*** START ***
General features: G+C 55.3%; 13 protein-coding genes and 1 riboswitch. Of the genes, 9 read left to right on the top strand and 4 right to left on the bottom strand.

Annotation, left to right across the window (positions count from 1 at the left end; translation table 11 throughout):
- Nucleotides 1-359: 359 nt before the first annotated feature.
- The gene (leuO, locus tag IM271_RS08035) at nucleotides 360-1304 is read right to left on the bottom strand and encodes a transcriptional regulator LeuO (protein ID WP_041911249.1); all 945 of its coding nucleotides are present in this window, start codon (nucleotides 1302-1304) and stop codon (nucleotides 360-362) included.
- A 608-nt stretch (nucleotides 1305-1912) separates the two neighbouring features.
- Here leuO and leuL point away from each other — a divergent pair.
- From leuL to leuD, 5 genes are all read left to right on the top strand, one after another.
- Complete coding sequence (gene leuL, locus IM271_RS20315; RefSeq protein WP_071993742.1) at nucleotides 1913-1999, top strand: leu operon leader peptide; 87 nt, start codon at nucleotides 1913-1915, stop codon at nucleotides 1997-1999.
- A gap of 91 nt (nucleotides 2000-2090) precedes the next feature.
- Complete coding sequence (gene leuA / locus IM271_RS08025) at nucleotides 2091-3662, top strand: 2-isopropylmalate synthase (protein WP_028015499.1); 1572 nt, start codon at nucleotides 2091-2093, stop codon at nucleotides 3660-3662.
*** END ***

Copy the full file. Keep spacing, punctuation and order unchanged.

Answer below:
General features: G+C 55.3%; 13 protein-coding genes and 1 riboswitch. Of the genes, 9 read left to right on the top strand and 4 right to left on the bottom strand.

Annotation, left to right across the window (positions count from 1 at the left end; translation table 11 throughout):
- Nucleotides 1-359: 359 nt before the first annotated feature.
- The gene (leuO, locus tag IM271_RS08035) at nucleotides 360-1304 is read right to left on the bottom strand and encodes a transcriptional regulator LeuO (protein ID WP_041911249.1); all 945 of its coding nucleotides are present in this window, start codon (nucleotides 1302-1304) and stop codon (nucleotides 360-362) included.
- A 608-nt stretch (nucleotides 1305-1912) separates the two neighbouring features.
- Here leuO and leuL point away from each other — a divergent pair.
- From leuL to leuD, 5 genes are all read left to right on the top strand, one after another.
- Complete coding sequence (gene leuL, locus IM271_RS20315; RefSeq protein WP_071993742.1) at nucleotides 1913-1999, top strand: leu operon leader peptide; 87 nt, start codon at nucleotides 1913-1915, stop codon at nucleotides 1997-1999.
- A gap of 91 nt (nucleotides 2000-2090) precedes the next feature.
- Complete coding sequence (gene leuA / locus IM271_RS08025) at nucleotides 2091-3662, top strand: 2-isopropylmalate synthase (protein WP_028015499.1); 1572 nt, start codon at nucleotides 2091-2093, stop codon at nucleotides 3660-3662.